SU‐GG‐T‐214: On Technical Aspects of the Implementation of a New Respiratory Gating System with the Option of Three‐Dimensional Tracking of a Surrogate's Motion Via a Wall‐Mounted Camera
Hrbacek J., Crijns W., Depuydt T., Van Den Heuvel F.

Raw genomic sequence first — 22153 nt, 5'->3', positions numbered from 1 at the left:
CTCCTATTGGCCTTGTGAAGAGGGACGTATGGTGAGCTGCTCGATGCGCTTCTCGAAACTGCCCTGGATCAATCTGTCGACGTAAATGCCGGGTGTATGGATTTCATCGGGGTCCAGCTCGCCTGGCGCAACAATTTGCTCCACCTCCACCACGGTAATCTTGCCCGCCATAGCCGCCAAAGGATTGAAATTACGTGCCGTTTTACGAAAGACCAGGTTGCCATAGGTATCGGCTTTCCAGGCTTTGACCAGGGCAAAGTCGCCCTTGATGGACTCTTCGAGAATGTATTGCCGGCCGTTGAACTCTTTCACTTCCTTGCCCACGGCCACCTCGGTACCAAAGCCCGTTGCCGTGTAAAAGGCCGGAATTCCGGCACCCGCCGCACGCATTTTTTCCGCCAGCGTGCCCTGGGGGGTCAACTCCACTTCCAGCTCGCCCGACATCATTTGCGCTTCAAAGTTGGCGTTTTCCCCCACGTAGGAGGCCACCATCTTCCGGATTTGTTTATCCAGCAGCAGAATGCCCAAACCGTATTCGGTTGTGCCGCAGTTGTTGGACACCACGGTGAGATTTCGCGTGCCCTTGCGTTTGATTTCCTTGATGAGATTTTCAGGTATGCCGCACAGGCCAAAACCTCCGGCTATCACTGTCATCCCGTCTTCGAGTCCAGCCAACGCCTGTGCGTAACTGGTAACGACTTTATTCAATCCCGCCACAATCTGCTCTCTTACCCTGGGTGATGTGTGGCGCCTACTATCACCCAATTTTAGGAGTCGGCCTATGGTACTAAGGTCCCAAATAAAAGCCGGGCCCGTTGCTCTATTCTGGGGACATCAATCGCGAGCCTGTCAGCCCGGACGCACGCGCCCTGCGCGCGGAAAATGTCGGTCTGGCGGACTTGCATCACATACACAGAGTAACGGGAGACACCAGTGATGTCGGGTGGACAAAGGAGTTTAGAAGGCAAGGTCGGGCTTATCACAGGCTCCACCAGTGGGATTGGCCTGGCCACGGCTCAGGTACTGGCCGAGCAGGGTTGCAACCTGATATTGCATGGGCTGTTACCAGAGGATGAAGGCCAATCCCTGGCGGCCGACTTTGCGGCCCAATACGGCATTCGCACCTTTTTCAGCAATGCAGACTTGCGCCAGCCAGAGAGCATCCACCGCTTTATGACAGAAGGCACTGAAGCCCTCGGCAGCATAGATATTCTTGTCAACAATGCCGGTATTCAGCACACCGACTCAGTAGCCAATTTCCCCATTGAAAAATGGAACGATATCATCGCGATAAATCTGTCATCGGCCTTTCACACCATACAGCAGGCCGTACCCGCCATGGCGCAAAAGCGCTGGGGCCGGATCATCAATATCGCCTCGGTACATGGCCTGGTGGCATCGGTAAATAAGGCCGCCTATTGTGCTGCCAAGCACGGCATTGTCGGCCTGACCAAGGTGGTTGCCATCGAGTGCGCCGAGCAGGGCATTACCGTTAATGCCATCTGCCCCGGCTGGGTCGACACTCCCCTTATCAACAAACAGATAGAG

Purpose: To optimize performance of a new respiratory gating system with 3D tracking of a surrogate and to evaluate the performance of the system in clinical conditions. Method and Materials: An accuracy of the system was checked by calibrating the system using water parallel surface and then locating a surrogate at different positions on the surface and detecting its position. A clinically representative bending profile of a couch was found. While respecting restrictions resulting from the calibration procedure, three points on the profile that ensure the profile's optimal linear fit were selected. The system was recalibrated by positioning a surrogate into the found positions and the system's performance was checked. The longitudinal speed and the AP position of a surrogate were recorded simultaneously to quantify observed artifacts when the surrogate was moving in the longitudinal direction. Results: The values of the AP position of a surrogate on the leveled plane change less than ±1 mm (SD of a readout is 0.18 mm). The measured bending profiles exhibit non‐linearity and changes in the AP position are up to 8 mm (weight of 60 kg). After the proposed calibration, couch induced changes in the AP position during a CT acquisition are less than ±1 mm. The AP position readout varies linearly with the longitudinal speed of a surrogate (approx. 0.6 mm change at the speed of 10 mm/s). Conclusion: The new system enables an accurate readout of a surrogate's position. However, its accuracy is limited by the presumption that the surrogate's motion induced by a couch happens within a plane. A mean how to bring the model closest to the clinical conditions was proposed. Dependence of the AP position readout on the surrogate's longitudinal speed is an inconvenient property of the system, which has a little impact in clinical conditions though. © 2008, American Association of Physicists in Medicine. All rights reserved.